"We have to share our military and industrial capabilities"
On 25 and 26 April, the Munich Security Conference, together with the consulting firm McKinsey & Company, held the first debut Future of European Defence Summit in Berlin under the patronage of Javier Solana. More than 100 leaders from politics, the military, industry and academia met in Berlin to discuss the future of European security and defence policy.
Are the European states ready to organize military procurement jointly? What are the essential core capabilities in defence, and what does this imply for the industry? These and other questions of prime importance for an enhanced European defence cooperation were debated at the summit.
At the opening dinner on 25 April, former French Prime Minister François Fillon laid out four conditions for a 'Europe de la défense'. Firstly, he said, political will to turn Europe into a strategic player was needed. Secondly, he urged the supporters of NATO and the supporters of a European security policy to finally stop their 'sterile debate'. What was needed was not competition but a strong Europe 'to complete' the Atlantic Alliance. Thirdly, Fillon advocated a pragmatic approach while enhancing defence cooperation in Europe: "You have to work, based on cooperations of variable geometry, with those states that are willing to". And the fourth requirement: "We have to share our military and industrial capabilities" – for capability and financial reasons.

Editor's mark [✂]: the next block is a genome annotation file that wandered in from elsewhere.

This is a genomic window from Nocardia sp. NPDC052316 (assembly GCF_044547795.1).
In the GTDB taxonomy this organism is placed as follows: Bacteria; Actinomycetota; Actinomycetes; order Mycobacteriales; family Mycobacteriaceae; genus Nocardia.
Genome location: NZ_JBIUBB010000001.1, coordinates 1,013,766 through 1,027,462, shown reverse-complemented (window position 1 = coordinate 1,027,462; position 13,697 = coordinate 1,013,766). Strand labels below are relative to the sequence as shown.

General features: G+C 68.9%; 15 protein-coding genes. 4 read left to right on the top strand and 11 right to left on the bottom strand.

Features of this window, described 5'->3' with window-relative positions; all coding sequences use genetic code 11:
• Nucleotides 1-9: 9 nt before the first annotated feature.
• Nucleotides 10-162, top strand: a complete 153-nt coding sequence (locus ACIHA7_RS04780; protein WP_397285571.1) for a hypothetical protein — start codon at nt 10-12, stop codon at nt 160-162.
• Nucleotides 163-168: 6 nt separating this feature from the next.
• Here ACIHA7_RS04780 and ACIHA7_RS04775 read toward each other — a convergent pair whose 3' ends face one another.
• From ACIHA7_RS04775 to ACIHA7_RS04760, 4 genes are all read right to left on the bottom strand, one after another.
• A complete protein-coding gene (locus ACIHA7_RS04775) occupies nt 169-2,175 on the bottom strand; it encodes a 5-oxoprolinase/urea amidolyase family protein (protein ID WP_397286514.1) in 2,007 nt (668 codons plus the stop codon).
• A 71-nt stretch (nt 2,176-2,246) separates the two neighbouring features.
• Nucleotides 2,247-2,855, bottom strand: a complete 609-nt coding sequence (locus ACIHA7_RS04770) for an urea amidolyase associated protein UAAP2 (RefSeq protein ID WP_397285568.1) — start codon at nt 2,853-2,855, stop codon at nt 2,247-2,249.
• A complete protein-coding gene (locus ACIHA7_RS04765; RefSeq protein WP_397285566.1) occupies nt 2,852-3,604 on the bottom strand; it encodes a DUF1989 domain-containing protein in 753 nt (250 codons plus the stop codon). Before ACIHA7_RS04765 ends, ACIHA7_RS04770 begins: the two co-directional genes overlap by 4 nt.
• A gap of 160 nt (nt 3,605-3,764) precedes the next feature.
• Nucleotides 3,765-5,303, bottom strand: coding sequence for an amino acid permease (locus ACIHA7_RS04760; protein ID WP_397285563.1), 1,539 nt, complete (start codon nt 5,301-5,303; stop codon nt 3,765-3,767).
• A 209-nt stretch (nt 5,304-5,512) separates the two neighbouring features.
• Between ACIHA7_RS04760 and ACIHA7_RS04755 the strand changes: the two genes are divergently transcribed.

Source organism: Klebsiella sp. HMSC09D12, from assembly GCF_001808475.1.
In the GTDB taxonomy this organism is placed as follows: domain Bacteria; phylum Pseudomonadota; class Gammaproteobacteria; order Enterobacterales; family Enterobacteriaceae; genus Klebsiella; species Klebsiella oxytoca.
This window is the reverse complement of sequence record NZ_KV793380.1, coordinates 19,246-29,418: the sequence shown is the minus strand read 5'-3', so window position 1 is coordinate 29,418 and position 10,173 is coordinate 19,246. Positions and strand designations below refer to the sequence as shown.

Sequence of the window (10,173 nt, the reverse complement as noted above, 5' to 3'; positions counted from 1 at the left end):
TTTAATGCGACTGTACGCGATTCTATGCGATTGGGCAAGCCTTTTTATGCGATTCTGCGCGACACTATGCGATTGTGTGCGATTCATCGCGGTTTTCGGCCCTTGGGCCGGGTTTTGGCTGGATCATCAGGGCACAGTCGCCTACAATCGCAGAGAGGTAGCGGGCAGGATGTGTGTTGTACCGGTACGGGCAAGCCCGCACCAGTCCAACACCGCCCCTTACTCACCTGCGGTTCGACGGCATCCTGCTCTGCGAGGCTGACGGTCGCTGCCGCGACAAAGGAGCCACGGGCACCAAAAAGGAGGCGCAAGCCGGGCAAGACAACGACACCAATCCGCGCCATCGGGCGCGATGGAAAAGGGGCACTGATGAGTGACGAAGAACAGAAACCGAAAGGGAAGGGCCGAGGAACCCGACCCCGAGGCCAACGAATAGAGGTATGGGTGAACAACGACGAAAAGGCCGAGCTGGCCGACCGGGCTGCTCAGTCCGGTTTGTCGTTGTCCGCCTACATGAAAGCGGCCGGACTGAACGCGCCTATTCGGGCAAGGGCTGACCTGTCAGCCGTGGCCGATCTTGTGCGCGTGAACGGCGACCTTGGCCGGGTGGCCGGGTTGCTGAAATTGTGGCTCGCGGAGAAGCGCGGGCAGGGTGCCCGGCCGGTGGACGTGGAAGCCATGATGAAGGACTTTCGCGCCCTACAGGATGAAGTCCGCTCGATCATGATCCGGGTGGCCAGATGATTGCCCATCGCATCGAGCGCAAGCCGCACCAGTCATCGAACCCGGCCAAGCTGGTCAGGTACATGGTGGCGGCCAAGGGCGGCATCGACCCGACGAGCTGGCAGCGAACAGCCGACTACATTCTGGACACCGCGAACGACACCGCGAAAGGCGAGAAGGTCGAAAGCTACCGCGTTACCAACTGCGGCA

NATO's outgoing Supreme Allied Commander Europe Admiral James Stavridis, too, prompted the Europeans to make more joint efforts. "The fruit is there for the plucking," the Admiral emphasized regarding an enhanced European defence union. UAVs, cyber security and transport capabilities, for instance, all offered potential for more cooperation. His worry list of important security issues included cyber security, ballistic missiles, Syria, and Afghanistan, among others.
In addition to Fillon and Stavridis, the meeting featured representatives of the German Government, members of the Bundestag and senior European decision makers such as Belgian Deputy Prime Minister and Minister of Defence Pieter de Crem. Looking towards the upcoming December, when the European heads of state and government will deal with European security and defence issues at the European Council, de Crem emphasized that in 2013 there had to be "concrete results" for joint cooperation projects. It was not enough to simply attempt to "survive austerity".
Among the participants of the meeting there were also several state secretaries from major European states along with NATO, EU and European Defence Agency (EDA) representatives. In addition, high-ranking German and foreign military officials joined the debate, among them Commander of the Allied Joint Force Command General Hans-Lothar Domröse, the highest military representative of the EU, General Patrick de Rousiers, as well as industry representatives such as EADS CEO Thomas Enders and leading academics and researchers from European think tanks and research institutes. Most of the conference was held under the Chatham House Rule.
"Despite important EU and NATO summit communiqués, we are still sustaining a particularly inefficient fragmentation in the military and the industry," Wolfgang Ischinger, Chairman of the Munich Security Conference, had stated in the run-up to the event. This fragmentation had to be paid for dearly. Ischinger: "Our capacity to act in defence matters is suffering. And from the European taxpayer's perspective, the lack of cooperation and harmonization is producing unnecessary costs. The European “Pooling & sharing” initiative is the right answer to shrinking defence budgets and Europe's growing responsibility."